PAT does vary with extremes of HR, with shorter PAT in the presence of tachycardia. Some authors correct for HR by dividing the PAT by the square root of the RR interval on the ECG,24 but most do not.8,17,18,20,21,25 PAT and MPAP correlate well when the HR is between 60 to 100 bpm.13,26 The American and European guidelines do not recommend routine correction for HR when the HR is less than 100 bpm.15 None of our patients had extremes of HR and all had a HR of less than 100 at the time of PAT measurement. Corrected PAT may be required when the HR is more than 100.15,26 As our study was performed in a population of mixed cardiac surgical patients under general anaesthesia, these results may not apply to different populations under different circumstances.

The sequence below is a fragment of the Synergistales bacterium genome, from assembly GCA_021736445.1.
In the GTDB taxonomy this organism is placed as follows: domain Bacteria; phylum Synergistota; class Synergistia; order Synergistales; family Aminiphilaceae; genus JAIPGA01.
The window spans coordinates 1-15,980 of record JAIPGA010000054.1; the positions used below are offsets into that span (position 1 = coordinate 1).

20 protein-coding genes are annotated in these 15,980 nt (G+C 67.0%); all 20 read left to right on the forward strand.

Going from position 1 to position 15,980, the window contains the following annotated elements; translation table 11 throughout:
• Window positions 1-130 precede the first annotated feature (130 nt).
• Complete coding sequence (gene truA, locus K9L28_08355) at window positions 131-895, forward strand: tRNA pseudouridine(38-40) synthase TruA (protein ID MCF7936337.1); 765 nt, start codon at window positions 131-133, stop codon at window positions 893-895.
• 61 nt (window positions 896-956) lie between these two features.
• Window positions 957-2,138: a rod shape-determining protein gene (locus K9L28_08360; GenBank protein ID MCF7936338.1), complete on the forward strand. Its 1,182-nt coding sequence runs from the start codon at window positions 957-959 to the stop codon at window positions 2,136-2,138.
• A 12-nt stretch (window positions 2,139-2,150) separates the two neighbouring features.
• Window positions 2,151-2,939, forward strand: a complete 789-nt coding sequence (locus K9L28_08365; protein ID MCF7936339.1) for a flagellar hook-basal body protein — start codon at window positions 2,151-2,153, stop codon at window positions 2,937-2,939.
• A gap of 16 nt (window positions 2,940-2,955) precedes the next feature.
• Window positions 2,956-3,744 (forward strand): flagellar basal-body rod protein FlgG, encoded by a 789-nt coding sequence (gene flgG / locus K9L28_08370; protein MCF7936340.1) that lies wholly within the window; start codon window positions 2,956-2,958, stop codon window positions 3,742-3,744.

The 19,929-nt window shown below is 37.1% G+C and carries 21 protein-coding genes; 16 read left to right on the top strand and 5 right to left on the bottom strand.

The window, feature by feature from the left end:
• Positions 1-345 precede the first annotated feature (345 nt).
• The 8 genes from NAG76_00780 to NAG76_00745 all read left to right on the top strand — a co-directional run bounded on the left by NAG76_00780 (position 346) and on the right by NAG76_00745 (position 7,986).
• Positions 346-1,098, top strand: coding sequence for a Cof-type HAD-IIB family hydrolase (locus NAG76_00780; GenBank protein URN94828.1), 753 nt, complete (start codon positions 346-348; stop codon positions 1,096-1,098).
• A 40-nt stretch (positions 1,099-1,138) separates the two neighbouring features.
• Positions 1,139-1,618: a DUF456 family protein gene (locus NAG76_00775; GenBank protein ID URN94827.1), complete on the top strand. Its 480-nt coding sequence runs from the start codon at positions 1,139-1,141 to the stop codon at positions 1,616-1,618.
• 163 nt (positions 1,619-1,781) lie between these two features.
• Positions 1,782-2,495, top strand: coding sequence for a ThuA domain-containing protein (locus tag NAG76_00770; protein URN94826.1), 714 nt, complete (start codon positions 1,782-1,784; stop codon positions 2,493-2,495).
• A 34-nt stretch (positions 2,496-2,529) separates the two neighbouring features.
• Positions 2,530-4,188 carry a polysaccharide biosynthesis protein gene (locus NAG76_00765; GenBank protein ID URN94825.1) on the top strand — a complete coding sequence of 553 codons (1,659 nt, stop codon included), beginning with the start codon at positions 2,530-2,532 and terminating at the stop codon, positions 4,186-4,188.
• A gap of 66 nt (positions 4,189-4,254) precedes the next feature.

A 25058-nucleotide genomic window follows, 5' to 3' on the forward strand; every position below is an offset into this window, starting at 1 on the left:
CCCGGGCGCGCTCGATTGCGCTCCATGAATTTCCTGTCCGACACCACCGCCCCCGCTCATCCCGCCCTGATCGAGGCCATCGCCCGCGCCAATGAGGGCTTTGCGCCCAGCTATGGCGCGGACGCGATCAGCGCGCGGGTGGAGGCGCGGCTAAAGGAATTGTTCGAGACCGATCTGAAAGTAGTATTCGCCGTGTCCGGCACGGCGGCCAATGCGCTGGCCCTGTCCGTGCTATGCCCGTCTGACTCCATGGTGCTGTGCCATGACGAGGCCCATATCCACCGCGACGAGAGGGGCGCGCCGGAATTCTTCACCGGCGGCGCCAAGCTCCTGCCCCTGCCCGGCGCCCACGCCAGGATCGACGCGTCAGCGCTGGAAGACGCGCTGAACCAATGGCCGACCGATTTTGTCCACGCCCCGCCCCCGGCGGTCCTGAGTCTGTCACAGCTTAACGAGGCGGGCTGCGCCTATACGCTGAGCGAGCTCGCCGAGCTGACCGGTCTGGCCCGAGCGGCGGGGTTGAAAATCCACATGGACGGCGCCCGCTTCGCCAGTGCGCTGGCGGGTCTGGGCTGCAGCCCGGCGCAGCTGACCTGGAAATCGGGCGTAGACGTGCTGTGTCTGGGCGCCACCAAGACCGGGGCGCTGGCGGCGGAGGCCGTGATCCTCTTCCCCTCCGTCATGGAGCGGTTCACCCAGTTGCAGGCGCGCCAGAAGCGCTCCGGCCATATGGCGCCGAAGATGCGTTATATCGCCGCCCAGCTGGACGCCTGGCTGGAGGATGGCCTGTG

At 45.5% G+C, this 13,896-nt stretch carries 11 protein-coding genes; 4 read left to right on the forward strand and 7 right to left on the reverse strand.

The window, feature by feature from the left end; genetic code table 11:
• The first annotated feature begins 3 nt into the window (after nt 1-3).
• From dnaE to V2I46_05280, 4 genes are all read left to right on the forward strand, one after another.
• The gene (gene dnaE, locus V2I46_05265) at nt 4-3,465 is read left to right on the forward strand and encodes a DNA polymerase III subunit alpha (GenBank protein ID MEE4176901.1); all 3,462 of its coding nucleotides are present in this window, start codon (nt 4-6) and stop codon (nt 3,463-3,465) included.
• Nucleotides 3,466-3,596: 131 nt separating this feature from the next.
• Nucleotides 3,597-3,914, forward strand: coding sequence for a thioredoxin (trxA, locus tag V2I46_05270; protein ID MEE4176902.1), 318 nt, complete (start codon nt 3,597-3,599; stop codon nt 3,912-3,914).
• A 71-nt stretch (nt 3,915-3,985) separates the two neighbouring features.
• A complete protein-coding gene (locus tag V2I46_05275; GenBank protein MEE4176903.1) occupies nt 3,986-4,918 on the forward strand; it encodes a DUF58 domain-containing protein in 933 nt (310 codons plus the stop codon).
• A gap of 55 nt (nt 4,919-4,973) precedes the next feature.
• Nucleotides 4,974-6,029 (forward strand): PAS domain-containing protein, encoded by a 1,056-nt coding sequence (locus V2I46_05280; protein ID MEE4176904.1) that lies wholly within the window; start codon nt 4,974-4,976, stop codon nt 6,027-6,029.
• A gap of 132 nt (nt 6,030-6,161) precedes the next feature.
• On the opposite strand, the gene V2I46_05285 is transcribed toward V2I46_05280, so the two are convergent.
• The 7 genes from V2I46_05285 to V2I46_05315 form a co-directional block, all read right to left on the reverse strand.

Our patient cohort had either no (30%) or no more than trace of pulmonary regurgitation (70%). We do not suggest that there is no role for visualisation of the pulmonary valve in the transgastric view as part of a comprehensive TOE study in selected patients, we simply emphasise that there are no additional advantages to be gained by obtaining the PAT from this view, one that is often difficult, and sometimes unable, to be obtained.
Oesophageal and transgastric measurements of PAT have close agreement and a similarly high ability to discriminate between people with and without pulmonary hypertension. The transgastric measurement was unobtainable in a small percentage of patients and required more probe manipulation. When obtainable, we would recommend PAT measurement in the upper oesophageal view.
Acknowledgements relating to this article
Assistance with the study: none.
Financial support and sponsorship: none.
Conflicts of interest: none.